Apple recently took a knife to its notebook range. The MacBook was hurled into the sea, the 2018 MacBook Air got a True Tone display and a wee price cut, and the entry-level MacBook Pro now looks a lot more like its larger siblings. So is this new Pro any good – and is it worth an extra two hundred quid over the Air?
From a visual standpoint, little has changed. This Mac now gains the Touch Bar and Touch ID, replacing the strip of function keys. You still get not enough ports (one for headphones; two Thunderbolt 3/USB-C). And the case no longer looks particularly cutting-edge, but is still a timeless slice of industrial design. But there are bigger changes once you dig a little deeper.
The MacBook Pro’s screen has long been among the best around, but now the lower end models get to enjoy all of the goodies, including True Tone. At this price point, there’s little to touch the 13.3in 2560×1600px (227ppi) Retina display. Colour reproduction is excellent – as is brightness (500 nits; or, in plain English, ‘up to eye-searing’) – and superior to what you get on Apple’s own MacBook Air.
This makes the Pro a good bet for photographers and designers, but also anyone who wants to bathe their peepers in rich, detailed imagery, from games to video. I’ve seen grumbles about the bezel, but I can’t say it unduly bothers me. I like a frame around screen content – it helps with focus. But if you want a display that’s fully edge-to-edge, you won’t get that here.
The really big deal for this Mac – also propelling it beyond the Air – is getting a quad-core Intel Core i5. On paper, the clock speed isn’t stellar (1.4GHz – albeit with Turbo Boost up to 3.9GHz), and that along with the standard 8GB of RAM might give you concern this Mac is underpowered. It isn’t.
During testing, it scythed through Pixelmator Pro fixes faster than my 2015 iMac stuffed with 24GB of RAM, and it was a similar story elsewhere with demanding fare. The machine blazed through Logic Pro multitrack projects running loads of synths. Gaming fared pretty well, with The Witness not blinking when being ramped up to the highest quality settings, and Dirt 3 ran at a solid 30fps.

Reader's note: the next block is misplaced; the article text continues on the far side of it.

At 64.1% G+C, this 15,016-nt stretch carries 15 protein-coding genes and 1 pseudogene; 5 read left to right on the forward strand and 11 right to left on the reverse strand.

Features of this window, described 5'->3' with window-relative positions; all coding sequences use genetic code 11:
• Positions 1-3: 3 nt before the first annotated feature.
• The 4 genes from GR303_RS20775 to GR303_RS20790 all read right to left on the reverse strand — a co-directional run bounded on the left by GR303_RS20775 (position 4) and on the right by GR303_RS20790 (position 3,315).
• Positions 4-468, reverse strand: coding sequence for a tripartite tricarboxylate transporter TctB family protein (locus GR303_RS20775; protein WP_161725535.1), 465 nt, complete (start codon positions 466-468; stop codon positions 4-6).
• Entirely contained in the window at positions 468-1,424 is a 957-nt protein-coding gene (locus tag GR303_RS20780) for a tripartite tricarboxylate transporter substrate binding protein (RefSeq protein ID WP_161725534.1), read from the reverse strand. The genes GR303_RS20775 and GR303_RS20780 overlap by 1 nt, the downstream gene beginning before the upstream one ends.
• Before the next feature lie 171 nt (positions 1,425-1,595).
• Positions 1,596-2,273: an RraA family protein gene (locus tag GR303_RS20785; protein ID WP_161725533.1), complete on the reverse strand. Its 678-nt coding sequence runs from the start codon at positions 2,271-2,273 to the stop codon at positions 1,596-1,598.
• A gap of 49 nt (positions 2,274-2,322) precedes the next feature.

If you want Geekbech numbers, I got in the high 4400s for single core, and high 15000s for multi-core – the latter more or less doubling the scores of this machine’s predecessor. I did, however, hear the fan quite often when the machine was under heavy load.
You’ve got the touch
Apple’s notebook keyboards have come in for heavy criticism – and not without reason. The company’s obsession with thin resulted in uncomfortable, loud typing – and durability problems related to dust. This latest revamp still won’t appeal to people who demand a lot of key travel, but there have been improvements. It’s still all a bit thunkity thunk when smashing words into shape, but the keys feel good to me, and should now be more durable.
There’s little to say about the ginormous trackpad other than it’s excellent at what trackpads do. The Touch Bar, however, remains an oddity. I’d not actually used one since my month or so with a MacBook Pro last year. Back then, I was in two minds. Although the Touch Bar can surface buried options, the lack of a physical Escape key in particular irks; and using the strip forces you to look at the keyboard, which just feels odd for touch typists.
A year later, nothing much has changed. In apps that fully support the Touch Bar (like Logic Pro) and in macOS itself (with the likes of volume sliders), it can be genuinely useful. But the Touch Bar not being on all Macs means it remains under-supported. Touch ID now being on the low-end MacBook Pro is excellent, however – even if I’d admittedly prefer Face ID.
Apple MacBook Pro 13in (2019) verdict
Despite the strong performance of this unit during testing, I’d (for longevity reasons) be reluctant to buy any new Mac without 16GB of RAM, which adds a £180 premium, what with Apple’s curious RAM pricing. You may also find the 128GB SSD a bit of a squeeze, and increasing that further adds to the cost. Even so, given the unit’s power, build, display, and the fact Macs tend to last a decent amount of time (keyboards possibly excepted…), the value proposition here still isn’t too bad.
In fact, in purely Mac terms, this new MacBook Pro now gives you quite the conundrum – should you splash out an extra 200 quid over an equivalent Air? Forget the Touch Bar (the Air has Touch ID), and the weight difference – unless you can genuinely get worked up about 120g, in which case congrats on your new job replacing the scales at Tesco. For that additional outlay, what you’re really getting is a superior display, a longer-lasting battery, and that quad-core i5. For undemanding users, none of that matters much, and the Air is the better buy; for everyone else choosing between Apple’s two most affordable portable Macs, go for the entry-level Pro.